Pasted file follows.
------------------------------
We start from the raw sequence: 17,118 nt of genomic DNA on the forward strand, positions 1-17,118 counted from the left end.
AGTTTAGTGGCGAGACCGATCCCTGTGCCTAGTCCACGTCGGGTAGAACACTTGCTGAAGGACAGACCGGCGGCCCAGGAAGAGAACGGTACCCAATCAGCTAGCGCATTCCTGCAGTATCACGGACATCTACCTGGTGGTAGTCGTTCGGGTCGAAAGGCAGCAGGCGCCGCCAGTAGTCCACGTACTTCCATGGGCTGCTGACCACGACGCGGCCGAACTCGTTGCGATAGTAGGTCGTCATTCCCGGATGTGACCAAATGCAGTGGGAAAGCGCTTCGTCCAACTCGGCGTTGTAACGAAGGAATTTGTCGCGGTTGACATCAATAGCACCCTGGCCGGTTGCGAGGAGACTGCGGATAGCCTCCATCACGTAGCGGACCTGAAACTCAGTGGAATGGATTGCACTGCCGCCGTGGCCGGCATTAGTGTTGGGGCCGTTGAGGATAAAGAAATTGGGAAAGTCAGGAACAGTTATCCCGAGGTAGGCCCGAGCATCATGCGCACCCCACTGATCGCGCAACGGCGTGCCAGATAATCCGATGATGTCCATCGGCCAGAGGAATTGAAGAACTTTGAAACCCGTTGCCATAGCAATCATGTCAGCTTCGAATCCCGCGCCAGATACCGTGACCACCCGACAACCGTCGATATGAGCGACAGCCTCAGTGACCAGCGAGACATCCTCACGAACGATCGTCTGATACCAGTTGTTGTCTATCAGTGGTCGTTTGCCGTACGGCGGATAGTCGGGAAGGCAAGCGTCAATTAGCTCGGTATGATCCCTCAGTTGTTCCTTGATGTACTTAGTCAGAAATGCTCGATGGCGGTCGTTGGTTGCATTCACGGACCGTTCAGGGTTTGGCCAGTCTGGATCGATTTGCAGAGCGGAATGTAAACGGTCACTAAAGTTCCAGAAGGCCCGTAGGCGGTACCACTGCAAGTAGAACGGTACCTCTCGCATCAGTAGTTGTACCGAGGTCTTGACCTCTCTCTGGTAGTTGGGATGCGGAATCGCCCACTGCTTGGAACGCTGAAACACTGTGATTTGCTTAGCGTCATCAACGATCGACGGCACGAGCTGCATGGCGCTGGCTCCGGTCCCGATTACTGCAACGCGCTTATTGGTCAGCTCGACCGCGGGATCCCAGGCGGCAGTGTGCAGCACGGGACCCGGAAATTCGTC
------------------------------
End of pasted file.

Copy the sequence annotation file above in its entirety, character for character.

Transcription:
We start from the raw sequence: 17,118 nt of genomic DNA on the forward strand, positions 1-17,118 counted from the left end.
AGTTTAGTGGCGAGACCGATCCCTGTGCCTAGTCCACGTCGGGTAGAACACTTGCTGAAGGACAGACCGGCGGCCCAGGAAGAGAACGGTACCCAATCAGCTAGCGCATTCCTGCAGTATCACGGACATCTACCTGGTGGTAGTCGTTCGGGTCGAAAGGCAGCAGGCGCCGCCAGTAGTCCACGTACTTCCATGGGCTGCTGACCACGACGCGGCCGAACTCGTTGCGATAGTAGGTCGTCATTCCCGGATGTGACCAAATGCAGTGGGAAAGCGCTTCGTCCAACTCGGCGTTGTAACGAAGGAATTTGTCGCGGTTGACATCAATAGCACCCTGGCCGGTTGCGAGGAGACTGCGGATAGCCTCCATCACGTAGCGGACCTGAAACTCAGTGGAATGGATTGCACTGCCGCCGTGGCCGGCATTAGTGTTGGGGCCGTTGAGGATAAAGAAATTGGGAAAGTCAGGAACAGTTATCCCGAGGTAGGCCCGAGCATCATGCGCACCCCACTGATCGCGCAACGGCGTGCCAGATAATCCGATGATGTCCATCGGCCAGAGGAATTGAAGAACTTTGAAACCCGTTGCCATAGCAATCATGTCAGCTTCGAATCCCGCGCCAGATACCGTGACCACCCGACAACCGTCGATATGAGCGACAGCCTCAGTGACCAGCGAGACATCCTCACGAACGATCGTCTGATACCAGTTGTTGTCTATCAGTGGTCGTTTGCCGTACGGCGGATAGTCGGGAAGGCAAGCGTCAATTAGCTCGGTATGATCCCTCAGTTGTTCCTTGATGTACTTAGTCAGAAATGCTCGATGGCGGTCGTTGGTTGCATTCACGGACCGTTCAGGGTTTGGCCAGTCTGGATCGATTTGCAGAGCGGAATGTAAACGGTCACTAAAGTTCCAGAAGGCCCGTAGGCGGTACCACTGCAAGTAGAACGGTACCTCTCGCATCAGTAGTTGTACCGAGGTCTTGACCTCTCTCTGGTAGTTGGGATGCGGAATCGCCCACTGCTTGGAACGCTGAAACACTGTGATTTGCTTAGCGTCATCAACGATCGACGGCACGAGCTGCATGGCGCTGGCTCCGGTCCCGATTACTGCAACGCGCTTATTGGTCAGCTCGACCGCGGGATCCCAGGCGGCAGTGTGCAGCACGGGACCCGGAAATTCGTC